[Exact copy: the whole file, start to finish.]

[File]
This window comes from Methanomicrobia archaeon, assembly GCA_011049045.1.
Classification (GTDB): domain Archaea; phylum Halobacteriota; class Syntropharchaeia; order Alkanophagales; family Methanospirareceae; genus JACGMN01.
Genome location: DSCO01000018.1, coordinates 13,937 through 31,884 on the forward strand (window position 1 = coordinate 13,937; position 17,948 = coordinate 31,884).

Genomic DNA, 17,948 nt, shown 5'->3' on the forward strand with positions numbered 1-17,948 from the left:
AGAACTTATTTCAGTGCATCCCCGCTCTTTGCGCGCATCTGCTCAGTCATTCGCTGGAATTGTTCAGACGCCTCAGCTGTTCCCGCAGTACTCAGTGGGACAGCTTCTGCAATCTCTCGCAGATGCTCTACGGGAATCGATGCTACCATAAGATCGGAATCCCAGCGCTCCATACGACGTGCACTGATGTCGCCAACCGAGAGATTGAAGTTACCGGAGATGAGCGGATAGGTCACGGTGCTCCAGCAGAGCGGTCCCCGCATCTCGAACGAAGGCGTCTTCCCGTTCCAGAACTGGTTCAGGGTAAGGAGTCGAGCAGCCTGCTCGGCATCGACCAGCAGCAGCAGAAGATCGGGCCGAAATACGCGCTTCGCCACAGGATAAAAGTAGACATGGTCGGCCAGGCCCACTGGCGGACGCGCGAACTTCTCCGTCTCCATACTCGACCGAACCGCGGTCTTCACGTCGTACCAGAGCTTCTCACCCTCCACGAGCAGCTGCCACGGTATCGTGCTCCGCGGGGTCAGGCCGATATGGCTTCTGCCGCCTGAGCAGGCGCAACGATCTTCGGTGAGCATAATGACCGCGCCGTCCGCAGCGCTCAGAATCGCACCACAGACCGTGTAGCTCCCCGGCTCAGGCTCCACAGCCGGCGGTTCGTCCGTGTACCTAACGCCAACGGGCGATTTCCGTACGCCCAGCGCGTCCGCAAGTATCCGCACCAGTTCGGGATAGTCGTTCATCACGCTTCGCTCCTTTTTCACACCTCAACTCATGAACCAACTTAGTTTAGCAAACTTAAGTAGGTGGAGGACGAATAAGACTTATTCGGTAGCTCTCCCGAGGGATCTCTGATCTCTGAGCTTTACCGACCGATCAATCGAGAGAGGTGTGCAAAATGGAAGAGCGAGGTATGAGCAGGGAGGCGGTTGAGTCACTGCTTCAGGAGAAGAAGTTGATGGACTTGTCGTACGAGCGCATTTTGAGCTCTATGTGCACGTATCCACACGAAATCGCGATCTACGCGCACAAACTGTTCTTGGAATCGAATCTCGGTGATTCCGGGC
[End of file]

This window comes from Methanomicrobia archaeon, assembly GCA_011049045.1.
Classification (GTDB): domain Archaea; phylum Halobacteriota; class Syntropharchaeia; order Alkanophagales; family Methanospirareceae; genus JACGMN01.
Genome location: DSCO01000018.1, coordinates 13,937 through 31,884 on the forward strand (window position 1 = coordinate 13,937; position 17,948 = coordinate 31,884).

Genomic DNA, 17,948 nt, shown 5'->3' on the forward strand with positions numbered 1-17,948 from the left:
AGAACTTATTTCAGTGCATCCCCGCTCTTTGCGCGCATCTGCTCAGTCATTCGCTGGAATTGTTCAGACGCCTCAGCTGTTCCCGCAGTACTCAGTGGGACAGCTTCTGCAATCTCTCGCAGATGCTCTACGGGAATCGATGCTACCATAAGATCGGAATCCCAGCGCTCCATACGACGTGCACTGATGTCGCCAACCGAGAGATTGAAGTTACCGGAGATGAGCGGATAGGTCACGGTGCTCCAGCAGAGCGGTCCCCGCATCTCGAACGAAGGCGTCTTCCCGTTCCAGAACTGGTTCAGGGTAAGGAGTCGAGCAGCCTGCTCGGCATCGACCAGCAGCAGCAGAAGATCGGGCCGAAATACGCGCTTCGCCACAGGATAAAAGTAGACATGGTCGGCCAGGCCCACTGGCGGACGCGCGAACTTCTCCGTCTCCATACTCGACCGAACCGCGGTCTTCACGTCGTACCAGAGCTTCTCACCCTCCACGAGCAGCTGCCACGGTATCGTGCTCCGCGGGGTCAGGCCGATATGGCTTCTGCCGCCTGAGCAGGCGCAACGATCTTCGGTGAGCATAATGACCGCGCCGTCCGCAGCGCTCAGAATCGCACCACAGACCGTGTAGCTCCCCGGCTCAGGCTCCACAGCCGGCGGTTCGTCCGTGTACCTAACGCCAACGGGCGATTTCCGTACGCCCAGCGCGTCCGCAAGTATCCGCACCAGTTCGGGATAGTCGTTCATCACGCTTCGCTCCTTTTTCACACCTCAACTCATGAACCAACTTAGTTTAGCAAACTTAAGTAGGTGGAGGACGAATAAGACTTATTCGGTAGCTCTCCCGAGGGATCTCTGATCTCTGAGCTTTACCGACCGATCAATCGAGAGAGGTGTGCAAAATGGAAGAGCGAGGTATGAGCAGGGAGGCGGTTGAGTCACTGCTTCAGGAGAAGAAGTTGATGGACTTGTCGTACGAGCGCATTTTGAGCTCTATGTGCACGTATCCACACGAAATCGCGATCTACGCGCACAAACTGTTCTTGGAATCGAATCTCGGTGATTCCGGGC